Having resigned myself to the fact that I may put on a pound or two while in Krakow (although calories on holiday don’t count, right?), it was time to fully embrace a cold weather diet. This was helped along by the fact that the best pierogi shop in Krakow – Przystanek Pierogarnia – was situated right at the end of my street. Pierogi are boiled dumplings usually filled with potato, cheese or meat – sometimes all three – and topped with fried onions. This is food that really sticks to your ribs. I went for the potato and bacon dumplings, and just kept going back for more…. Comfort food has a new name, and it’s “pierogi”.
However, you can’t just rely on hearty food to keep you warm when the snow is falling and it’s -5C outside. Sometimes it helps to have a nip or three of something strong and alcoholic. Luckily, Krakow has plenty of options when it comes to all things spirituous. Vodka is perhaps the most obvious choice but hot vodka? Well, it warms the hands as well as the belly. The gorgeous Cafe Camelot serves theirs mixed with cinnamon, honey and citrus fruit. It may look elegant, but it kicks like a mule. I made sure to soak it up with a large slice of their homemade cherry pie.
When night falls and so does the temperature, the bohemian Jewish quarter is the place to go. Its narrow streets are speckled with enticing, dimly lit hideaways. I stopped off at Marchewka z Groskiem for potato pancakes with pork stew, washed down with hot Bracka beer mixed with honey and ginger, which I am sure is good for you in some way! The pancake/stew ratio was skewed in favour of pancakes, which were a smidge too heavy and greasy for my liking; however, I still managed find room for dessert. Possibly one of the best things about the Polish food scene is apple cake. Moist, delicately spiced, with the sweet tang of baked apple. Despite being overloaded with beer and potato pancakes, I still could have polished off a second piece of this cake. Instead, I compromised with a quince vodka, which is another common sight in Krakow, and something that I can definitely recommend.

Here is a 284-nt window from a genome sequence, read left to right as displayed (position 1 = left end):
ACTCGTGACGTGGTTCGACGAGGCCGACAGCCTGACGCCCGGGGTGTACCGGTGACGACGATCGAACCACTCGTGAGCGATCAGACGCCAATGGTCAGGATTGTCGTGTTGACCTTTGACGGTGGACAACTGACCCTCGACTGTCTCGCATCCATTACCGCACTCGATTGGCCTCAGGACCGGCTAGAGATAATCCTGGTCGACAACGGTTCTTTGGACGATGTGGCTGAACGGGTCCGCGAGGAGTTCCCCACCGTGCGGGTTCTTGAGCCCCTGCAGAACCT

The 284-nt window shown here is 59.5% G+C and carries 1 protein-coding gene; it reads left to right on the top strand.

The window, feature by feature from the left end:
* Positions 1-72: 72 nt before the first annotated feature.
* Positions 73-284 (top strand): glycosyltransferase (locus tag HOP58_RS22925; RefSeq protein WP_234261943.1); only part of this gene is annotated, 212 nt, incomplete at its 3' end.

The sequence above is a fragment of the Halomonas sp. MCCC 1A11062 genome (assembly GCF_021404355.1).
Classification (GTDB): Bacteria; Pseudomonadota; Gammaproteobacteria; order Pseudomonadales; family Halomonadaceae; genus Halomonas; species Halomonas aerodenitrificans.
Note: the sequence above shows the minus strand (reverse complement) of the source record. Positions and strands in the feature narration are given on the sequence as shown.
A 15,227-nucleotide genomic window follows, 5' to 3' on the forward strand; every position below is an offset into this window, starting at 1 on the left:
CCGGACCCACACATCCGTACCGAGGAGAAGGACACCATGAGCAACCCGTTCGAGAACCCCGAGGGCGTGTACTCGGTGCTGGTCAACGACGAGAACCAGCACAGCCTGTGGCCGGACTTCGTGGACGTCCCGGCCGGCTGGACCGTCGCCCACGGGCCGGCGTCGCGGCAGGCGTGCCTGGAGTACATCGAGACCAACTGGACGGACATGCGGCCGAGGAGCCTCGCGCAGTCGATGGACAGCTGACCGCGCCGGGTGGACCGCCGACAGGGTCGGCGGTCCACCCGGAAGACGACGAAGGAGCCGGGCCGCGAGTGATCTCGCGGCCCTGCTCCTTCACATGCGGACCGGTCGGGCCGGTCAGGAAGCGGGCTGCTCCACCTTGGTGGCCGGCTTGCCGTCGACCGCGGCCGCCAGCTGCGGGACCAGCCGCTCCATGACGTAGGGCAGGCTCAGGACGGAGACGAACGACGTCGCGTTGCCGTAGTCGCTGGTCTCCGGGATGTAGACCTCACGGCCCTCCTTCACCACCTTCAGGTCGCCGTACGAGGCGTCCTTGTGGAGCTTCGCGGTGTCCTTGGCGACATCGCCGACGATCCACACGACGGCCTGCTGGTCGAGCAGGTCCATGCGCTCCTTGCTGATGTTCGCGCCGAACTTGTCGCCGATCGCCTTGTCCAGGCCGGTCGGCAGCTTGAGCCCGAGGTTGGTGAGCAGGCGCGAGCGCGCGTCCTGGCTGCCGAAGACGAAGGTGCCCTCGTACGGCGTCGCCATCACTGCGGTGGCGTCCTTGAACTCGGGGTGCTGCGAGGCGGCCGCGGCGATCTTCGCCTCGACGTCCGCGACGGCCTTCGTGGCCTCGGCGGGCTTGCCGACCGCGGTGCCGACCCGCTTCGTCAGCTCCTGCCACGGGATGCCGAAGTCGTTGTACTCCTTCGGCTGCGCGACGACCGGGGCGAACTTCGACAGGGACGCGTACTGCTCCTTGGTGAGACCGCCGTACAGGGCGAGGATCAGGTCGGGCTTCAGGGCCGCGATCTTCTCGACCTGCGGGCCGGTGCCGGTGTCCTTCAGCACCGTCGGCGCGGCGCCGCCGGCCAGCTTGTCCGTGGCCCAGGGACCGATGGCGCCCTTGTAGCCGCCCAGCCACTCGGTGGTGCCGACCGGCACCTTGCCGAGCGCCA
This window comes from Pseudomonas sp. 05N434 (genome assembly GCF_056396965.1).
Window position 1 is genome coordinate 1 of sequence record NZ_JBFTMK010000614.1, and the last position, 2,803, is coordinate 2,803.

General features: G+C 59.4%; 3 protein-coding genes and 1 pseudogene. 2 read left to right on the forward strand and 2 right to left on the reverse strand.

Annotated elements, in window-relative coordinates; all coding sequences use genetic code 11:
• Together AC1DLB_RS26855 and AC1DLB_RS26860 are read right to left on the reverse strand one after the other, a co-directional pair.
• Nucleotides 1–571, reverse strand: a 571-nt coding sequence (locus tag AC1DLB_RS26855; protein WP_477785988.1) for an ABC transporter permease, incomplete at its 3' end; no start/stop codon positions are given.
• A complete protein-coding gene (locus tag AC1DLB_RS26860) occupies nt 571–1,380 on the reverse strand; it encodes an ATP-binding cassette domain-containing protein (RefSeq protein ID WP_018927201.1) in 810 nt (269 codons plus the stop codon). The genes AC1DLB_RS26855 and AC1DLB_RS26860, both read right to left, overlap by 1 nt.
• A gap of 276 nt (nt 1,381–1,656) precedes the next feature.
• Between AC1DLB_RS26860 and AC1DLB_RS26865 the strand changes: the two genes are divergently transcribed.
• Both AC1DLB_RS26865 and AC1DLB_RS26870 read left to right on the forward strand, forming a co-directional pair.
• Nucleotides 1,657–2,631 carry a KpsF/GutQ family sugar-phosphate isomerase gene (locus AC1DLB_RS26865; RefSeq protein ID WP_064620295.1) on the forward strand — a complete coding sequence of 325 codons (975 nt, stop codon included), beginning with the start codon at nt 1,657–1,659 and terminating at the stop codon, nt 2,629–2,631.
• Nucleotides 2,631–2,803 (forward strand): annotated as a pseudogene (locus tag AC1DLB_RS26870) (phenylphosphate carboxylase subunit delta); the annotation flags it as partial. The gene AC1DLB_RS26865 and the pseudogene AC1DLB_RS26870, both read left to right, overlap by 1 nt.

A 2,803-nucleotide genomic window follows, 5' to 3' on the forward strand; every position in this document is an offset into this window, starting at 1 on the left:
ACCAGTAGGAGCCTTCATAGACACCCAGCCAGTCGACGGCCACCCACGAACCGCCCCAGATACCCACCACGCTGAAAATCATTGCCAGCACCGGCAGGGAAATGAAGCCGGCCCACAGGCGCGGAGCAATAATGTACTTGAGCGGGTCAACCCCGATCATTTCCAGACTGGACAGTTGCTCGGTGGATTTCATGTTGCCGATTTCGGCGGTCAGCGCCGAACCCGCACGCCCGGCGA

My last morning in Krakow was spent with a heavy heart from having to shortly leave the Polish winter wonderland, and a heavy head after way too many Zubrowkas from the huge range at Ulica Krokodyli the night before. I trudged through the snow to Cheder Cafe, which is situated in a former Jewish prayer house. The walls are lined with bookshelves and there are squishy sofas aplenty, giving it the feel of a cosy living room rather than a cafe. They also offer a range of hot chocolate with a difference. So thick that it can only be imbibed with a spoon, you can drink/eat this kosher interpretation of chocolate heaven with tahini and almonds, cherry liqueur, or sea salt and chilli.
I was fairly confident that Polish food and drink would be my kind of thing, and my visit to Krakow confirmed this. If you are a lover of simple yet hearty comfort food, washed down with lashings of beer and vodka, then this is most definitely the place for you. If you are watching your weight (or a vegetarian), then it is probably best avoided. I’m now determined to find the best Polish restaurants in London, even if my liver and my skinny jeans are already protesting!
Przystanek Pierogarnia, Bonerowska 14
Cafe Camelot, Świętego Tomasza 17
Marchewka z Groskiem, Mostowa 2
Ulica Krokodyli, Szeroka 30
Cheder Cafe, Józefa 36